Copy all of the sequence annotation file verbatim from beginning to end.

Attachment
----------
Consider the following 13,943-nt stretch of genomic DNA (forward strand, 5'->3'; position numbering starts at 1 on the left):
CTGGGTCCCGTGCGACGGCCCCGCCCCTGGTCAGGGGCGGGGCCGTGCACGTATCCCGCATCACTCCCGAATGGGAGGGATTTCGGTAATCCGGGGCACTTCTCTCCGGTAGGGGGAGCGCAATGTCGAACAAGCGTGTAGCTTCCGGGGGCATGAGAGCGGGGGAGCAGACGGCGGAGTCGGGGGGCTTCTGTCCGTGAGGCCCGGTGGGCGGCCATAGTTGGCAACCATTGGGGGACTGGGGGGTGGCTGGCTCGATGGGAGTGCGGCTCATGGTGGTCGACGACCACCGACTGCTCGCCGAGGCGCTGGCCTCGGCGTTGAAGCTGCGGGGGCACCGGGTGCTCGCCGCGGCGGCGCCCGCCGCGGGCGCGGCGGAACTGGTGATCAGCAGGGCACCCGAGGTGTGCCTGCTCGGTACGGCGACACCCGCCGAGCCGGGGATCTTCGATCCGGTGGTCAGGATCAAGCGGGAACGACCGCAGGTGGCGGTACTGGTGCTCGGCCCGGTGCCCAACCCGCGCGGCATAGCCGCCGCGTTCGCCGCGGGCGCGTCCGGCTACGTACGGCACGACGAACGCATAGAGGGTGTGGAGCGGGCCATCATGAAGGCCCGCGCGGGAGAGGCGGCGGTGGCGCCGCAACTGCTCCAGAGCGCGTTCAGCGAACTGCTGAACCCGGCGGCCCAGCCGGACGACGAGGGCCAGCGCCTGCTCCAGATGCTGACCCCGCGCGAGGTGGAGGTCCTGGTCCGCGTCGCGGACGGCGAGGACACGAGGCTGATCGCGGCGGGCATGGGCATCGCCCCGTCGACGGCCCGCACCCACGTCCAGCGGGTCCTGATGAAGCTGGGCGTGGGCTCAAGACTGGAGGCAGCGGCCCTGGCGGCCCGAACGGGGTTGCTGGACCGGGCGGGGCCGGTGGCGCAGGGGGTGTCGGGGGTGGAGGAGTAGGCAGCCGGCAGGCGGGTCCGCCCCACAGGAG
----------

Consider the following 13,943-nt stretch of genomic DNA (forward strand, 5'->3'; position numbering starts at 1 on the left):
CTGGGTCCCGTGCGACGGCCCCGCCCCTGGTCAGGGGCGGGGCCGTGCACGTATCCCGCATCACTCCCGAATGGGAGGGATTTCGGTAATCCGGGGCACTTCTCTCCGGTAGGGGGAGCGCAATGTCGAACAAGCGTGTAGCTTCCGGGGGCATGAGAGCGGGGGAGCAGACGGCGGAGTCGGGGGGCTTCTGTCCGTGAGGCCCGGTGGGCGGCCATAGTTGGCAACCATTGGGGGACTGGGGGGTGGCTGGCTCGATGGGAGTGCGGCTCATGGTGGTCGACGACCACCGACTGCTCGCCGAGGCGCTGGCCTCGGCGTTGAAGCTGCGGGGGCACCGGGTGCTCGCCGCGGCGGCGCCCGCCGCGGGCGCGGCGGAACTGGTGATCAGCAGGGCACCCGAGGTGTGCCTGCTCGGTACGGCGACACCCGCCGAGCCGGGGATCTTCGATCCGGTGGTCAGGATCAAGCGGGAACGACCGCAGGTGGCGGTACTGGTGCTCGGCCCGGTGCCCAACCCGCGCGGCATAGCCGCCGCGTTCGCCGCGGGCGCGTCCGGCTACGTACGGCACGACGAACGCATAGAGGGTGTGGAGCGGGCCATCATGAAGGCCCGCGCGGGAGAGGCGGCGGTGGCGCCGCAACTGCTCCAGAGCGCGTTCAGCGAACTGCTGAACCCGGCGGCCCAGCCGGACGACGAGGGCCAGCGCCTGCTCCAGATGCTGACCCCGCGCGAGGTGGAGGTCCTGGTCCGCGTCGCGGACGGCGAGGACACGAGGCTGATCGCGGCGGGCATGGGCATCGCCCCGTCGACGGCCCGCACCCACGTCCAGCGGGTCCTGATGAAGCTGGGCGTGGGCTCAAGACTGGAGGCAGCGGCCCTGGCGGCCCGAACGGGGTTGCTGGACCGGGCGGGGCCGGTGGCGCAGGGGGTGTCGGGGGTGGAGGAGTAGGCAGCCGGCAGGCGGGTCCGCCCCACAGGAG